As a kid, around the same time I began reading the Sherlock Holmes canon, I was also a pretty big fan of comic books. These were the days (the late 70s and early 80s) when the average price of a comic book was about 30 cents, and we used to get marked down comics at the local five-and-dime for ten cents. Back in those days, one of my favorite types of comic books were the ones that featured "crossovers": The Brave & the Bold, for example, which always featured Batman teaming up with another hero; or one of my other favorites, a DC/Marvel collaboration that featured Spiderman and Superman teaming up against the Incredible Hulk. (In fact, Batman even teamed up with a 135-year-old Sherlock Holmes in Detective Comics #572.)
But those crossovers are pretty small potatoes when compared to the Wold Newton Universe, a massive crossover concept developed by science fiction author Philip José Farmer. Farmer, who hailed from Peoria, IL (very close to my hometown), wrote many novels that featured collaborations and connections among a host of famous literary characters, including but not limited to: Tarzan, Doc Savage, the Scarlet Pimpernel, Lord Peter Wimsey, Solomon Kane, Arsène Lupin, and of course, Sherlock Holmes. The basic idea presented by Farmer in some of his novels, beginning with Tarzan Alive in 1972, was that a mysterious meteorite fell to earth near Wold Newton in Yorkshire in the year 1795, and that radiation from the impact caused genetic mutations in the occupants of a nearby coach. The descendants of these travelers were, according to Farmer, some of the famous fictional characters mentioned above.
The Wold Newton Universe, as it was dubbed by Win Scott Eckert, is not limited to Farmer's work: Eckert and other fans of Farmer's work have greatly expanded the Wold Newton mythology to a host of other fictional characters. The development of the Wold Newton Universe is not unlike the "great game" that is so popular with Sherlockians around the world. Indeed, Mr. Farmer, like William S. Baring-Gould and various other Sherlockians, treated Holmes and Lord Greystoke and others as if they were real people whose stories were deliberately fictionalized by Arthur Conan Doyle, Edgar Rice Burroughs, et al.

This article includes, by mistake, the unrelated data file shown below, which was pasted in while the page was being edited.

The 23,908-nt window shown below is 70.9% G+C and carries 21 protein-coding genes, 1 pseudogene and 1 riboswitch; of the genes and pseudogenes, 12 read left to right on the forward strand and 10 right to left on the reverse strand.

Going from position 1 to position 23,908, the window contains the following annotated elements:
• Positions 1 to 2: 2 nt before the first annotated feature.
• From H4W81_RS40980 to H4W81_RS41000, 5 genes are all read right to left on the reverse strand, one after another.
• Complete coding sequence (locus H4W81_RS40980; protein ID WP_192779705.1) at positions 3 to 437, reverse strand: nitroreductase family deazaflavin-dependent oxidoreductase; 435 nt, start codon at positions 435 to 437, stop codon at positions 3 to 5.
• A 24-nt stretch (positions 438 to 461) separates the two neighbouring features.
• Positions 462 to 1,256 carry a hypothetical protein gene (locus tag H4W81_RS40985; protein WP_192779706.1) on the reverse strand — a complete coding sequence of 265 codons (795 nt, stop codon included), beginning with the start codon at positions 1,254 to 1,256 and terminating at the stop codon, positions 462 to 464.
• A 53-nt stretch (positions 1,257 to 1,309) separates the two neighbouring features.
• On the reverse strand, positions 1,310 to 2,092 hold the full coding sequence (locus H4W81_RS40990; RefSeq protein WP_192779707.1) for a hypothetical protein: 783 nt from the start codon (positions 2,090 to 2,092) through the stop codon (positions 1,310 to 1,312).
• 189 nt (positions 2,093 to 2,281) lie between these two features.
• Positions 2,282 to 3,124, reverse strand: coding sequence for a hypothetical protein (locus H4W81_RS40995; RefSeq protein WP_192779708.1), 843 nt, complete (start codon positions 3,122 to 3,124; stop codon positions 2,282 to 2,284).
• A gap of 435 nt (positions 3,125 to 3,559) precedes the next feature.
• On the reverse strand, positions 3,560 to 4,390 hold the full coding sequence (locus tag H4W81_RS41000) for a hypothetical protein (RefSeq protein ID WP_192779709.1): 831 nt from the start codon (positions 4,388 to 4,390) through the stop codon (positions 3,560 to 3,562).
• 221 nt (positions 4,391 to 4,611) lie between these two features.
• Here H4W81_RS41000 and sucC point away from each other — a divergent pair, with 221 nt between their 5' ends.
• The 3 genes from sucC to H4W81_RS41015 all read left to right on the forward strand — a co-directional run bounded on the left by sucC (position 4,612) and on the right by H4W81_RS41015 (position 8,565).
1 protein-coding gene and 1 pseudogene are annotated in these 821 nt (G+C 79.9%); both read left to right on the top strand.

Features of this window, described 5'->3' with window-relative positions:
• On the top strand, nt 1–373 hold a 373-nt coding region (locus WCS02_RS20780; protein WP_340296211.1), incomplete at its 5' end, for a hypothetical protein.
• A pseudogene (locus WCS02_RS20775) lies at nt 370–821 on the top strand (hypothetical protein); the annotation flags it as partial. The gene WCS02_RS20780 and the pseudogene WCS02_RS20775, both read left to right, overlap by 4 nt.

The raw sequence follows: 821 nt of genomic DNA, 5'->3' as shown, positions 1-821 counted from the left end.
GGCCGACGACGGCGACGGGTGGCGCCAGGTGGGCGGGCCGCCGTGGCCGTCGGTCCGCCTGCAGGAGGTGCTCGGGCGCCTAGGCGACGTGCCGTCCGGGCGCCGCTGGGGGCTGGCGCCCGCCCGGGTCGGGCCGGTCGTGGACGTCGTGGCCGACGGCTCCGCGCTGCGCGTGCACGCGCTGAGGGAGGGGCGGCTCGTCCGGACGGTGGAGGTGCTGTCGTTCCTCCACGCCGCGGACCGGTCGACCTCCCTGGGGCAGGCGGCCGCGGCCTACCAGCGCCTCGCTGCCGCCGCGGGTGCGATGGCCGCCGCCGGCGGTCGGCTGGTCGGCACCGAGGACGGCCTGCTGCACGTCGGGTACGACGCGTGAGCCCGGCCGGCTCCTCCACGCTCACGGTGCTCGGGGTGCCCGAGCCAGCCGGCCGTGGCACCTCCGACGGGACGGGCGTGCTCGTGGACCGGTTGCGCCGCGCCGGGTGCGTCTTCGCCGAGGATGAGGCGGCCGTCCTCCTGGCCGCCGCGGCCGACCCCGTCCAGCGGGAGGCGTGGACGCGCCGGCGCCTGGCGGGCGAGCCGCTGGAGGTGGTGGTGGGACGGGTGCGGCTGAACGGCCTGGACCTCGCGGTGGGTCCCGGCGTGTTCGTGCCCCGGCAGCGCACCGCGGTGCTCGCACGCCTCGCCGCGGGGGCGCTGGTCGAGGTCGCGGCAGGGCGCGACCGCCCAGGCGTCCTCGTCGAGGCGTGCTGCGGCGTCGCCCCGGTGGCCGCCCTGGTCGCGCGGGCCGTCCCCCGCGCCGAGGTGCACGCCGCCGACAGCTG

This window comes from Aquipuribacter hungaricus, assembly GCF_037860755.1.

I wish I could report that Philip José Farmer was as skilled at writing further adventures of Sherlock Holmes and Lord Greystoke as were the authors to whose work he paid tribute. But sadly, I have read one of the novels that teamed up Tarzan with Holmes and Watson, The Adventure of the Peerless Peer (1974). I found it to be an absolutely painful read, nothing like either Doyle's or Burroughs's work. Holmes in particular is presented as pompous ass, for the most part. Lord Greystoke fares a bit better, but not very well. And Watson is an absolute bumbling oaf in the book. Still, there is something about the idea of the Wold Newton Universe that appeals to my twelve year old, comic book-reading self.
You can find out more about the mythology of the Wold Newton Universe at Win Scott Eckert's site devoted to the subject. The website is a bit scattered and difficult to navigate, but there is quite a bit of information about the subject of the Wold Newton Family, including a list of Farmer's works that incorporate the various characters of that universe, as well as a variety of works by other authors that have been woven into the tapestry.